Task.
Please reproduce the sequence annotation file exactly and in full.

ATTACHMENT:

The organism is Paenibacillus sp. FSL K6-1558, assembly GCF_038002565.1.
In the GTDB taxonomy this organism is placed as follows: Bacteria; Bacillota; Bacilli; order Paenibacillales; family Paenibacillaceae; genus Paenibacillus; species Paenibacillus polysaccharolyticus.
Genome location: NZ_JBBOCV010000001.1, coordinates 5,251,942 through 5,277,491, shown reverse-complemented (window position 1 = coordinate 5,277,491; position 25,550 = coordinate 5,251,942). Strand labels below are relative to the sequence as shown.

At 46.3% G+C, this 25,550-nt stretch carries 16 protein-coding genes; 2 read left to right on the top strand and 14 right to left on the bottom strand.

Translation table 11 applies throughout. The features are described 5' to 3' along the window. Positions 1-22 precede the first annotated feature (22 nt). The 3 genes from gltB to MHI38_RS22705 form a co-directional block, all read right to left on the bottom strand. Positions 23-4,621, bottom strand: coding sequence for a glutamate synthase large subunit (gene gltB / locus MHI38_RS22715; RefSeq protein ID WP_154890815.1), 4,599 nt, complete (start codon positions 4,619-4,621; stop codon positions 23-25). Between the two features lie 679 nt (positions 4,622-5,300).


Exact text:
The organism is Paenibacillus sp. FSL K6-1558, assembly GCF_038002565.1.
In the GTDB taxonomy this organism is placed as follows: Bacteria; Bacillota; Bacilli; order Paenibacillales; family Paenibacillaceae; genus Paenibacillus; species Paenibacillus polysaccharolyticus.
Genome location: NZ_JBBOCV010000001.1, coordinates 5,251,942 through 5,277,491, shown reverse-complemented (window position 1 = coordinate 5,277,491; position 25,550 = coordinate 5,251,942). Strand labels below are relative to the sequence as shown.

At 46.3% G+C, this 25,550-nt stretch carries 16 protein-coding genes; 2 read left to right on the top strand and 14 right to left on the bottom strand.

Translation table 11 applies throughout. The features are described 5' to 3' along the window. Positions 1-22 precede the first annotated feature (22 nt). The 3 genes from gltB to MHI38_RS22705 form a co-directional block, all read right to left on the bottom strand. Positions 23-4,621, bottom strand: coding sequence for a glutamate synthase large subunit (gene gltB / locus MHI38_RS22715; RefSeq protein ID WP_154890815.1), 4,599 nt, complete (start codon positions 4,619-4,621; stop codon positions 23-25). Between the two features lie 679 nt (positions 4,622-5,300).